After carefully researching both prominent theorists, it is apparent that their specific area of focus in their work differs subtly. Tolman mostly focused on cognitive behavior whereas Charles Darwin focused on evolution theory. The age difference between both theorists is significant. Darwin and Tolman are 77 years apart in age. The difference in age shows that they both grew up in distinct eras. This is possible to have an impact on whom they are influenced by. Tolman was favorably influenced by William James, Gestalt psychologist Kurt Koffka, and German American psychologists Kurt Lewin. The prominent scientists that influenced Darwin were Jean Baptiste Lamarck, Charles Lyell, Alfred Wallace, and James Hutton.

Overall, Darwin and Tolman produced a visible mark on the study of psychology and revolutionized the way that we scrupulously observed the world. Darwin was the first to scientifically describe and explain evolution. Although he did not provide all the necessary answers, he was clever at sparking our brains. Darwin’s remarkable theory has exerted a significant effect on our modern perception of the world, nature and who we are as humans. Edward Tolman ideas and theories transformed the way that we typically view behavior. He also established the foundation for purposive behaviorism and influenced modern cognitive science. Although both theorists work focused in separate areas there is no doubt that they both had an influence on the study of modern psychology.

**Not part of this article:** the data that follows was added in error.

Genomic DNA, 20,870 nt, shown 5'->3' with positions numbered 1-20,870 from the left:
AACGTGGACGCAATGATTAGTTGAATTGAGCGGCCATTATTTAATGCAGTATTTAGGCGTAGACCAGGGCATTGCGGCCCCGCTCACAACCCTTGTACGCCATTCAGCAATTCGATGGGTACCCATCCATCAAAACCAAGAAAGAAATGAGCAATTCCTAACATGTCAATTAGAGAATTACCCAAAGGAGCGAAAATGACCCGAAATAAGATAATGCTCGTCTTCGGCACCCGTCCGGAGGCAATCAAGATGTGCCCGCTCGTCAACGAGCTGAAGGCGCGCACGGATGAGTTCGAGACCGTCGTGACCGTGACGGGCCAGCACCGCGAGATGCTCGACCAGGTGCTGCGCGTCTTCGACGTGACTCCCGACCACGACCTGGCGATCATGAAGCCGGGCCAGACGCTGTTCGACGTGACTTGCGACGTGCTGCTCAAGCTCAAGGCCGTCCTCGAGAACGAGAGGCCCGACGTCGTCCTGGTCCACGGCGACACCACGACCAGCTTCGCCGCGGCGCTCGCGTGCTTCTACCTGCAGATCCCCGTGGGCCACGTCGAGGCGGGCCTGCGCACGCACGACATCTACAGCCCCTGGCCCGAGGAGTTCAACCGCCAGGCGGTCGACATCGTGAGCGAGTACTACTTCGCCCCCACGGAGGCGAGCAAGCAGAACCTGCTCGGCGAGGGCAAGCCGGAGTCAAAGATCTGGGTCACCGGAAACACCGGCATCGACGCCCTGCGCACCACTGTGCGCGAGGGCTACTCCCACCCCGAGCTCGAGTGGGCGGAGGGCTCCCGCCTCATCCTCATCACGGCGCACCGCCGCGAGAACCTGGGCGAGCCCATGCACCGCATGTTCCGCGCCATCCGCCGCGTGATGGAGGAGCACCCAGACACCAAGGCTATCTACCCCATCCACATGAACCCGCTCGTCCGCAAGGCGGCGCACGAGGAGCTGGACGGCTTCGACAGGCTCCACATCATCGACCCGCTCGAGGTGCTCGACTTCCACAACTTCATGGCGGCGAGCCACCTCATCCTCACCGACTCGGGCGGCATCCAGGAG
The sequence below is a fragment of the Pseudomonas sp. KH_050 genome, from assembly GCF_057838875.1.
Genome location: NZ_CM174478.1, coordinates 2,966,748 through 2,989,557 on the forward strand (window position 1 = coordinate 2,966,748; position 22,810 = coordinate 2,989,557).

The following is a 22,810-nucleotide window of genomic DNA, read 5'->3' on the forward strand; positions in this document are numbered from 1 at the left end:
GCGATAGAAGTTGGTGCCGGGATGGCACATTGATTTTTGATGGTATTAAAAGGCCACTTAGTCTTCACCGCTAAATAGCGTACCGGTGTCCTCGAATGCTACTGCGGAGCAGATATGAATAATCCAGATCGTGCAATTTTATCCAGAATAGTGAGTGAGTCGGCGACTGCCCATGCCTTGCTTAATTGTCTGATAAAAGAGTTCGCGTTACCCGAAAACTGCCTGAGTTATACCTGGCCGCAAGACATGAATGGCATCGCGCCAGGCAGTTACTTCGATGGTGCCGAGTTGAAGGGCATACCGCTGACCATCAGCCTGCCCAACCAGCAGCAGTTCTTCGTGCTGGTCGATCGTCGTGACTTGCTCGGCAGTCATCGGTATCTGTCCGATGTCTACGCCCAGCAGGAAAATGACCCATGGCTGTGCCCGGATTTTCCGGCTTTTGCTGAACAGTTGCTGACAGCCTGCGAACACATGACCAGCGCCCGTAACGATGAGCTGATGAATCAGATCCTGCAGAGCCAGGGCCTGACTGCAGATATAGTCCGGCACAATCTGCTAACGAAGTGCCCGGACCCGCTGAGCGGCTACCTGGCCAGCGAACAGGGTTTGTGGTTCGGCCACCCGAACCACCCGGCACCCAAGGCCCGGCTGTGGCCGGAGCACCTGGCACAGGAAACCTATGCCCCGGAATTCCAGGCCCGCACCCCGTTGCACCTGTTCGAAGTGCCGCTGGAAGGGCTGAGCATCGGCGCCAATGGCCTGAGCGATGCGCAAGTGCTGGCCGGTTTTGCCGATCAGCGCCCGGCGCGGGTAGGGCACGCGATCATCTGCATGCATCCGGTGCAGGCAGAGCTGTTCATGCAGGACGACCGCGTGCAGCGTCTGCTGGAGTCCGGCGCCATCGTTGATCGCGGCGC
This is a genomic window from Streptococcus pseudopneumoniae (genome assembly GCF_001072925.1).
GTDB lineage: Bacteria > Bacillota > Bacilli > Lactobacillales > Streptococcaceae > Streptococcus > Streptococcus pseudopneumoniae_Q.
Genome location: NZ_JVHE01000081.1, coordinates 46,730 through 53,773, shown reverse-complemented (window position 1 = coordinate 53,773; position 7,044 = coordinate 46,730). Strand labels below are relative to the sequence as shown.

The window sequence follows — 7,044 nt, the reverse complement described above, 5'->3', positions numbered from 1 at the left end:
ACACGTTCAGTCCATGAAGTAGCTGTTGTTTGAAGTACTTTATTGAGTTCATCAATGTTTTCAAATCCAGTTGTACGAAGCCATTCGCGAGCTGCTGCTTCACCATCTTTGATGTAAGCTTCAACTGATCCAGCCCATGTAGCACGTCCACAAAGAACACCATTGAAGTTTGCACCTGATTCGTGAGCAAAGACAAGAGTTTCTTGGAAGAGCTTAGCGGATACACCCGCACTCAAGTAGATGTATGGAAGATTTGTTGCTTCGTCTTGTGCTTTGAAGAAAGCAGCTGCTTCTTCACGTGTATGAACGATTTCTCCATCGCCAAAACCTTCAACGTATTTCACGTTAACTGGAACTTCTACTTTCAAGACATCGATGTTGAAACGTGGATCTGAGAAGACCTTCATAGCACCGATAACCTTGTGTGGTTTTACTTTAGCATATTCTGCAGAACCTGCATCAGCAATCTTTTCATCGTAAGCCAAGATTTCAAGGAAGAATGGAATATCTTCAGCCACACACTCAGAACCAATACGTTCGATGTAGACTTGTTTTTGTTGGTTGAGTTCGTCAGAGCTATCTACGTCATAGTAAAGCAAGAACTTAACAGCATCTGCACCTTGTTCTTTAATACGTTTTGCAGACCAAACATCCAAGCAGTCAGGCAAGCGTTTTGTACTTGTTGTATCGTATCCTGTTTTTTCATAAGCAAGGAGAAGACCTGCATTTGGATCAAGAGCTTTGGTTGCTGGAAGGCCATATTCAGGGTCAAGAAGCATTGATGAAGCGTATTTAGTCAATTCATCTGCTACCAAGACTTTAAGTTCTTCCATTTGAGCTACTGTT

References

  • Desmond, A. (2018). Charles Darwin. In Encyclopedia Britannica Online. Retrieved from https://www.britannica.com/biography/Charles-Darwin
  • Edward C. Tolman. (2018). In Encyclopædia Britannica Online. Retrieved from https://academic.eb.com/levels/collegiate/article/Edward-C-Tolman/72806
  • Hergenhahn, B.R. (2009). An Introduction to the History of Psychology. (7th Ed.). Belmont, CA: Wadsworth/ Thompson Publishing Company.